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Jewish World Review June 18, 2003 / 18 Sivan 5763

Bill Tammeus

Bill Tammeus
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Through a looking glass darkly | While you've been worrying about Iraq, Jayson (and Tony) Blair, Sammy Sosa, Martha Stewart and such, scientists - well, a few of them, anyway - have been studying "dark matter."

In my columnistic role as setter of the public agenda, I deem that it's way past time to turn our attention from the nincompooposities of the regular news so that we may feast our eyes on dark matter, which, uh, can't be seen.

Perhaps you wonder how our eyes might feast on invisible stuff. Why, the same way they feast on plotless sitcoms. The same way our minds feast on weightless political speeches. The same way our hearts feast on commitmentless relationships.

When astronomers gaze out into the cosmos, they don't see a lot of stuff they're sure is out there. (It's like looking at a Sammy Sosa bat and not being able to see cork.)

In fact, they have estimated that only about 3 percent of the universe can be seen with the naked (oh, dear) eye. Another 27 percent of the universe's total mass is made up of dark matter, which may or may not be sterile neutrinos. (See? You thought science was boring, but right here in one paragraph about science you've already encountered nudity and sterility. Hoo-wee.)

By my math, that leaves 70 percent of the universe unaccounted for, and scientists think that part is made up of dark energy and radiation. If dark matter is mass you can't see, I suppose dark energy is energy you can't see, either, except that I don't know exactly what it means to see regular energy - beyond light waves. Maybe if you turn on a dark-energy lamp in the middle of the day the room goes dark. But that's just a guess.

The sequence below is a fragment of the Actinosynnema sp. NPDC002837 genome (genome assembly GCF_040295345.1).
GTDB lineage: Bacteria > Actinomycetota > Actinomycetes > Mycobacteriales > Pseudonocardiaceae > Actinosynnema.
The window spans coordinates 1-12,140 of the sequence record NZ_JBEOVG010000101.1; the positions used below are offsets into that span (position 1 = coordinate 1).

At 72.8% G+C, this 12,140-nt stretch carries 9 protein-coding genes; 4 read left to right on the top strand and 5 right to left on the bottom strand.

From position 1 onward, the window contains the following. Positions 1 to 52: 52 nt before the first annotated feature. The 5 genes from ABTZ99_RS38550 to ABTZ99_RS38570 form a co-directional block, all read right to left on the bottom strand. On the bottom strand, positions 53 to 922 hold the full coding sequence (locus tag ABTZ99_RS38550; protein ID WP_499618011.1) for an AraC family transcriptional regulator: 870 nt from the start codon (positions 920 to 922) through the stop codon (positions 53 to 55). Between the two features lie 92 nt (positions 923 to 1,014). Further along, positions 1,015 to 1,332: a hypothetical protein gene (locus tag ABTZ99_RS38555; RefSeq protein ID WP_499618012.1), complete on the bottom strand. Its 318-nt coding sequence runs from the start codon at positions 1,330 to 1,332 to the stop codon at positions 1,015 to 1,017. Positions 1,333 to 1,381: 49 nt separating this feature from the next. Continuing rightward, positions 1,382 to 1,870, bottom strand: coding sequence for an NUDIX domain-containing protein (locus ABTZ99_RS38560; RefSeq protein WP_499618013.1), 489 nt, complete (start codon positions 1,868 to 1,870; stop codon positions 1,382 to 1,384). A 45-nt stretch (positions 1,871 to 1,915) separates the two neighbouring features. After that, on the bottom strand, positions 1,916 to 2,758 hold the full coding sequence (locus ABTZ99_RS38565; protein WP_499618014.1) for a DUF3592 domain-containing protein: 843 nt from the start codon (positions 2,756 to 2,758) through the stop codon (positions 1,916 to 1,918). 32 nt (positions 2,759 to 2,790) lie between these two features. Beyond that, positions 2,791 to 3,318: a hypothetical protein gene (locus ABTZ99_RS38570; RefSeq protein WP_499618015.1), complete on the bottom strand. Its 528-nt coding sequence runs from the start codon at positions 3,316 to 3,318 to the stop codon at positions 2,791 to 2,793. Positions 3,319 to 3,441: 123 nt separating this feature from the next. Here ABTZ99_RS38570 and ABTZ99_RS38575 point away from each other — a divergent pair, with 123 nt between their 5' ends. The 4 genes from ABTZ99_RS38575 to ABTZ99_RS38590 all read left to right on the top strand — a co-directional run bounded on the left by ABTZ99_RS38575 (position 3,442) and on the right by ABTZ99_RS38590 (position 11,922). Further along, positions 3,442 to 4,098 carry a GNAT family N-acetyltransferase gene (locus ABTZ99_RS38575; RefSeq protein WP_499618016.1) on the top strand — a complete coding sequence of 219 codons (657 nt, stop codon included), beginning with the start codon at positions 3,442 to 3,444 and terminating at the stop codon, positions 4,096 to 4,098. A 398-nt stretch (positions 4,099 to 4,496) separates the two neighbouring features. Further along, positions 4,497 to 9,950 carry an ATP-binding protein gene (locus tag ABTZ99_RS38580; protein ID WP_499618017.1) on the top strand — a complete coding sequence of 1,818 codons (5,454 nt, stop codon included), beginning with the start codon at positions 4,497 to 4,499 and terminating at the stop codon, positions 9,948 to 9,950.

Anyway, scientists scattered around the globe have been pondering dark matter for years. Among them is Francisco Prada of the Max Planck Institute for Astronomy in Germany and some of his colleagues at New Mexico State University in Las Cruces.

Not long ago, they reported on the results of their research at a meeting of other sky-watchers in the Canary Islands of Spain. You'd think the Canary Islands would be reserved for bird-watchers, not sky-watchers, but apparently the canaries there will let in almost any kind of watcher.

Prada and his friends used the Sloan Digital Sky Survey ( telescopes to observe 250,000 galaxies, they said. They were looking for the way dark matter produces a gravitational effect on about 3,000 satellites (natural, not man-made) that orbit these galaxies.

"Our results imply the presence of dark matter," Prada announced.

Notice, please, the tentativeness of the conclusion. The verb "imply" is soft, gentle, not assertive. It allows room for error, for reinterpretation. It doesn't smack folks upside the head. That's the way good science should proceed. It's also the way radio talk show hosts should proceed, though apparently no one has ever taught them that, so they barge right ahead with noisy declarative sentences that draw unwarranted conclusions the way picnics draw ants.

By the way, the Prada team's conclusions about dark matter support widely accepted theories about the stuff but seem to contradict an alternative theory known as MOND, which stands for Modified Newtonian Dynamics. The MOND theory, about which I understand nothing, apparently eliminates the need for dark matter to explain the unseeable mass in the universe.

I'm not sure why eliminating something you can't see anyway is any great shakes, but that's apparently what MOND does.

I will try to anticipate your other obvious question here by telling you that the Sloan Digital Sky Survey telescopes are at the Apache Point Observatory and that the Apache Point Observatory is - where else? - in Sunspot, N.M., which eventually may have to be renamed Skin Cancer, N.M., but we can wait.

The Sloan telescopes there are busy mapping one-fourth of the whole sky, figuring out the positions and brightness of about 100 million objects in space. Hey, speaking of Iraq, maybe those telescopes will find that space is where Saddam Hussein hid his weapons of mass destruction. Do you think?

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JWR contributor Bill Tammeus' latest book is "A Gift of Meaning." To order it, please click on title. To comment on his column, please click here.

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Reprinted by permission, The Kansas City Star, Copyright 2002. All rights reserved